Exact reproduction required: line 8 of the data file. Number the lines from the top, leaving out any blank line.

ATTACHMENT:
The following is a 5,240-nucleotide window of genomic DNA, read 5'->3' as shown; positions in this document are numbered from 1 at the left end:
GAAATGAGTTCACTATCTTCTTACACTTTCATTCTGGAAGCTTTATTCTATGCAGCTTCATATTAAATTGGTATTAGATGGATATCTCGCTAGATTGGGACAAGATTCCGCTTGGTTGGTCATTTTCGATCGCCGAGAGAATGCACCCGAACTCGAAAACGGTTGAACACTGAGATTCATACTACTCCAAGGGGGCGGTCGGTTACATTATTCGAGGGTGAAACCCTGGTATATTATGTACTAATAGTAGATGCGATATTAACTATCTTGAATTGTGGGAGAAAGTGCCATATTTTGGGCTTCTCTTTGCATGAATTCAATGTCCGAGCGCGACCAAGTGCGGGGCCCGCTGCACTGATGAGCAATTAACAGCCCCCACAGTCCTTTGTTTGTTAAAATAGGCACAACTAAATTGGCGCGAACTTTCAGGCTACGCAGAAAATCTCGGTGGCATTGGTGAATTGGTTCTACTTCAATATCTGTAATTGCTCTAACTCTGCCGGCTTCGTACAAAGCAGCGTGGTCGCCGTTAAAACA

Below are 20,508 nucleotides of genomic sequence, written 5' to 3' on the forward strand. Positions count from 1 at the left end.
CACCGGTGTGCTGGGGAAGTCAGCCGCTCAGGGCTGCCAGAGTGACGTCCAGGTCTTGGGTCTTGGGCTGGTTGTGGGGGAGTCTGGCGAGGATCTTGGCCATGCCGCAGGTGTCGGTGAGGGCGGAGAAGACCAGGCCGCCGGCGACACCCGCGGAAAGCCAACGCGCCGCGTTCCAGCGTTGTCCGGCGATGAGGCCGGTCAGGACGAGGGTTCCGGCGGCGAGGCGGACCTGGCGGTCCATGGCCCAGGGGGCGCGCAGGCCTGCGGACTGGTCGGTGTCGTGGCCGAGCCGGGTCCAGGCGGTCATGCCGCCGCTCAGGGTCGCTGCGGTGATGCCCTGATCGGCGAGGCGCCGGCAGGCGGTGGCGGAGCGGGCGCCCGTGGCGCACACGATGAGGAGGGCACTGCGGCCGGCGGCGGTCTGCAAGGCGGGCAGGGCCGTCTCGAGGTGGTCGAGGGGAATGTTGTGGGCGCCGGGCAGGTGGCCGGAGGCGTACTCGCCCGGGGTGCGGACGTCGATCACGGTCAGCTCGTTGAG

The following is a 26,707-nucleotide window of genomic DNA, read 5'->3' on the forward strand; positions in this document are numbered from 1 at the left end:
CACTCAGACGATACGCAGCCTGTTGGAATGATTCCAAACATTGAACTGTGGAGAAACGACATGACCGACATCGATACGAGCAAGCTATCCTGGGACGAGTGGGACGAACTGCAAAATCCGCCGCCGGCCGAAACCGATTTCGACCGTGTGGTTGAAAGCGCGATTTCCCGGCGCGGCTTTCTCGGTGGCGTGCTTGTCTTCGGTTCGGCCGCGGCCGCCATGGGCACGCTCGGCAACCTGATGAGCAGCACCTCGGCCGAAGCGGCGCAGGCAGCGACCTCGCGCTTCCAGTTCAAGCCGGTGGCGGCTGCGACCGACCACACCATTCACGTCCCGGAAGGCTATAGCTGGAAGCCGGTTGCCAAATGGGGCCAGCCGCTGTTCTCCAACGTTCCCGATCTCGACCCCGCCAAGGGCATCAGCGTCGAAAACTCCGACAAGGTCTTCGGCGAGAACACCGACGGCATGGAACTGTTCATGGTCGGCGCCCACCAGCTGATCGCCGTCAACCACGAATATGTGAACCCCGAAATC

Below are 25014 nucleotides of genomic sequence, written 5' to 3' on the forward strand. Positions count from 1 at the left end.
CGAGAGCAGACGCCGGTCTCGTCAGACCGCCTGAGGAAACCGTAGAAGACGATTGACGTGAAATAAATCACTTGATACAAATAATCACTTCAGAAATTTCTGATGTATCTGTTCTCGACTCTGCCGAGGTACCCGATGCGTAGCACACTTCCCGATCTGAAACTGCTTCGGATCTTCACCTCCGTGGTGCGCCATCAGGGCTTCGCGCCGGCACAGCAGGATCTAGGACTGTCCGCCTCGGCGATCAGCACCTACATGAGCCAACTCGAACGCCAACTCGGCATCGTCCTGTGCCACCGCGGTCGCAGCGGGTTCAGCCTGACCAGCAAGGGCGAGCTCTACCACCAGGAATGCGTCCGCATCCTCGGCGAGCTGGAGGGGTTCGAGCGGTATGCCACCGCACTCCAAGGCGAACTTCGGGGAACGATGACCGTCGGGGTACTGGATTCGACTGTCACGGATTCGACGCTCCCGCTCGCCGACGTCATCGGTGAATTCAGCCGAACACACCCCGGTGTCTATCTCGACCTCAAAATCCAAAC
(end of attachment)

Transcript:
CGAGAGCAGACGCCGGTCTCGTCAGACCGCCTGAGGAAACCGTAGAAGACGATTGACGTGAAATAAATCACTTGATACAAATAATCACTTCAGAAATTTCTGATGTATCTGTTCTCGACTCTGCCGAGGTACCCGATGCGTAGCACACTTCCCGATCTGAAACTGCTTCGGATCTTCACCTCCGTGGTGCGCCATCAGGGCTTCGCGCCGGCACAGCAGGATCTAGGACTGTCCGCCTCGGCGATCAGCACCTACATGAGCCAACTCGAACGCCAACTCGGCATCGTCCTGTGCCACCGCGGTCGCAGCGGGTTCAGCCTGACCAGCAAGGGCGAGCTCTACCACCAGGAATGCGTCCGCATCCTCGGCGAGCTGGAGGGGTTCGAGCGGTATGCCACCGCACTCCAAGGCGAACTTCGGGGAACGATGACCGTCGGGGTACTGGATTCGACTGTCACGGATTCGACGCTCCCGCTCGCCGACGTCATCGGTGAATTCAGCCGAACACACCCCGGTGTCTATCTCGACCTCAAAATCCAAAC